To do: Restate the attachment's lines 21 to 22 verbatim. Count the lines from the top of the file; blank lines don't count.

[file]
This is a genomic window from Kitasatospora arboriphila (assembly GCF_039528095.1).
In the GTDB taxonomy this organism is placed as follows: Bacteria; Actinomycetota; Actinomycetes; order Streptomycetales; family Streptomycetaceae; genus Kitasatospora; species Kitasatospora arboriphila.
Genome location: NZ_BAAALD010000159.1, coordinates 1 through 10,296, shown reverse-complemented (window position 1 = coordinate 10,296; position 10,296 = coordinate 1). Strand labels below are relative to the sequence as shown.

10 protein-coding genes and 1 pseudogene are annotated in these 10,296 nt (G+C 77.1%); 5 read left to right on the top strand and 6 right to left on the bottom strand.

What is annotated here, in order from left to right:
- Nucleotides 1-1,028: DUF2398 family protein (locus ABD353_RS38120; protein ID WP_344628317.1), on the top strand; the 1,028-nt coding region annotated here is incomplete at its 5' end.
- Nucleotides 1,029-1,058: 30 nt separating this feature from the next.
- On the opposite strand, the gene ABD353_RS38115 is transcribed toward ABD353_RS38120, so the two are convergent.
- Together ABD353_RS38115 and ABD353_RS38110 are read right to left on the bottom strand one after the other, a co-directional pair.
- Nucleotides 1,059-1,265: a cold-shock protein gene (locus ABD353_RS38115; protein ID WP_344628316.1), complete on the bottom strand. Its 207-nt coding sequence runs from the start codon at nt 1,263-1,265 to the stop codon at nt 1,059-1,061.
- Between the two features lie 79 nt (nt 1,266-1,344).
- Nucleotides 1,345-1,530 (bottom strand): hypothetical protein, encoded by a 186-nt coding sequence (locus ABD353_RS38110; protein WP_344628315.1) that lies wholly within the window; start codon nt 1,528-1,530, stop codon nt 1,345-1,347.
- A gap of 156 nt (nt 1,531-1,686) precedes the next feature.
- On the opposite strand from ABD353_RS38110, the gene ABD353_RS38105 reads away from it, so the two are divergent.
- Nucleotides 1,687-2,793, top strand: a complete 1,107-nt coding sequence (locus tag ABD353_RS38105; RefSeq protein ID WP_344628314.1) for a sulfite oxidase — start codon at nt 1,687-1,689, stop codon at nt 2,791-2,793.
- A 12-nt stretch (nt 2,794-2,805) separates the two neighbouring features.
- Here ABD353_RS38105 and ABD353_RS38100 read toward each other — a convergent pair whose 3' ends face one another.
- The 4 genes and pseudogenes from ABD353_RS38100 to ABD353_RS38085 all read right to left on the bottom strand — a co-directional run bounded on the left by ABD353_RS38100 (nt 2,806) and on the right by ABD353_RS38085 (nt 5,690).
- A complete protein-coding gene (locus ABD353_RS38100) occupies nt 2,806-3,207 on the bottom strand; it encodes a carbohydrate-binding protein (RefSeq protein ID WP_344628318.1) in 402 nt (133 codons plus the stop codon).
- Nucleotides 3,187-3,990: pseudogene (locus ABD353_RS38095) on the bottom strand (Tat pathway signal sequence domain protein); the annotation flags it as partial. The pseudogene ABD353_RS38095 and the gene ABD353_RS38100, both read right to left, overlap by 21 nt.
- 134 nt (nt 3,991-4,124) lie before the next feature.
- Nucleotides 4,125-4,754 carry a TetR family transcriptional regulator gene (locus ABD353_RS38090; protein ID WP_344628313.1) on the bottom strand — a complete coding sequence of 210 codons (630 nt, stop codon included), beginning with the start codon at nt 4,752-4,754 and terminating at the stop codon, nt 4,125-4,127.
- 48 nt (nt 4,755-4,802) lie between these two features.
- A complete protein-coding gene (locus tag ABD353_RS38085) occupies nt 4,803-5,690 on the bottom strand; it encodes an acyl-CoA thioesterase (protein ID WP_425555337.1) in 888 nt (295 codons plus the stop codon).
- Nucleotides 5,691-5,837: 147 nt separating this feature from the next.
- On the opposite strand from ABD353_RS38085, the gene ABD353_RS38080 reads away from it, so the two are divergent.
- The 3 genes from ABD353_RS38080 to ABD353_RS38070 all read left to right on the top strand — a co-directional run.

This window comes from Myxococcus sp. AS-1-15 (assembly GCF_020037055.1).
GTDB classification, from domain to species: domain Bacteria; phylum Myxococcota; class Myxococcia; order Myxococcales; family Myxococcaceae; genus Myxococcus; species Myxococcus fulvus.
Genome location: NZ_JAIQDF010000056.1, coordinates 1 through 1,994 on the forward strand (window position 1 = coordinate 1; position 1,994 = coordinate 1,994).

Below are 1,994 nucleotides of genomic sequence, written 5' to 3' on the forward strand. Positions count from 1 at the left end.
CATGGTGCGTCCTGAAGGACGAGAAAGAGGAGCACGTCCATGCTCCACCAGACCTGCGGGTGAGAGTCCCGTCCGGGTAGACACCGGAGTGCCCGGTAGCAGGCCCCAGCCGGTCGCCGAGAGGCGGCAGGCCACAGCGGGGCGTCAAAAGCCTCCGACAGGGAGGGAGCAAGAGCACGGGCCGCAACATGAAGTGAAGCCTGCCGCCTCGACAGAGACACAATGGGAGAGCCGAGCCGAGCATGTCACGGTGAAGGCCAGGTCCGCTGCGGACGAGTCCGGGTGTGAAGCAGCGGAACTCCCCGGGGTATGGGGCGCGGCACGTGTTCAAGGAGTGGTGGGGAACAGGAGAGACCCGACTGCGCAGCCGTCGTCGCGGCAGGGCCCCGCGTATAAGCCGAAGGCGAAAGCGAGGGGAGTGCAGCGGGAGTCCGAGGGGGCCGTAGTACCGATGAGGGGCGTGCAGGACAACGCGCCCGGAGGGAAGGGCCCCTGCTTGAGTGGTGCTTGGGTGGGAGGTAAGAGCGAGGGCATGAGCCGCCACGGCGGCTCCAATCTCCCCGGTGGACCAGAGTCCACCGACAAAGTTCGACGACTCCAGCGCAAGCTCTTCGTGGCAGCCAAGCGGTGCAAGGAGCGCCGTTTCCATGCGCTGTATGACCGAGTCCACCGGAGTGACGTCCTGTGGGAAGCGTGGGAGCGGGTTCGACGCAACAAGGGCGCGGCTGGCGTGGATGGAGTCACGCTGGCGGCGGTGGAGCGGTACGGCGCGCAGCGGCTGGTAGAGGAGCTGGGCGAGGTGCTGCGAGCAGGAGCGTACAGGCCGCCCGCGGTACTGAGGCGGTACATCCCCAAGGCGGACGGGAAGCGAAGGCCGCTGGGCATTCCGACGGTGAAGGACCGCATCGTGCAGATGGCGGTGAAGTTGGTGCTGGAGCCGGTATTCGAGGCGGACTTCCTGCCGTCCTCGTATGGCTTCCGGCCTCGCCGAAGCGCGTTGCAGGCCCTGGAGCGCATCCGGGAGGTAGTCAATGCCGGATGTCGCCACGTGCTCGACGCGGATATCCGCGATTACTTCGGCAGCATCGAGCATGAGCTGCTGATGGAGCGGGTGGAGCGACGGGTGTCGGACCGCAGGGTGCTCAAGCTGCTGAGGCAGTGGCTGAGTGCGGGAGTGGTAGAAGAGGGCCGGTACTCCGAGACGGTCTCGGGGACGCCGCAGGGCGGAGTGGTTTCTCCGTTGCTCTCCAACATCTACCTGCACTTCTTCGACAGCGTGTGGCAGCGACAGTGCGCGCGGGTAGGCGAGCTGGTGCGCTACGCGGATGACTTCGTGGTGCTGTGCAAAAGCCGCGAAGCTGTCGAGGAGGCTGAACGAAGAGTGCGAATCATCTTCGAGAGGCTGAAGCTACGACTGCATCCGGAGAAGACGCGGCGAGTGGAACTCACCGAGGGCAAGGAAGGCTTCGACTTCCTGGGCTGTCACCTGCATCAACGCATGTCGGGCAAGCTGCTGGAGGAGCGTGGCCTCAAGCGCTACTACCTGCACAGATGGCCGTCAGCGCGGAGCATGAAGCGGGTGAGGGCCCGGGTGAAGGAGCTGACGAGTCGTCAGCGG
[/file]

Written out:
- 134 nt (nt 3,991-4,124) lie before the next feature.
- Nucleotides 4,125-4,754 carry a TetR family transcriptional regulator gene (locus ABD353_RS38090; protein ID WP_344628313.1) on the bottom strand — a complete coding sequence of 210 codons (630 nt, stop codon included), beginning with the start codon at nt 4,752-4,754 and terminating at the stop codon, nt 4,125-4,127.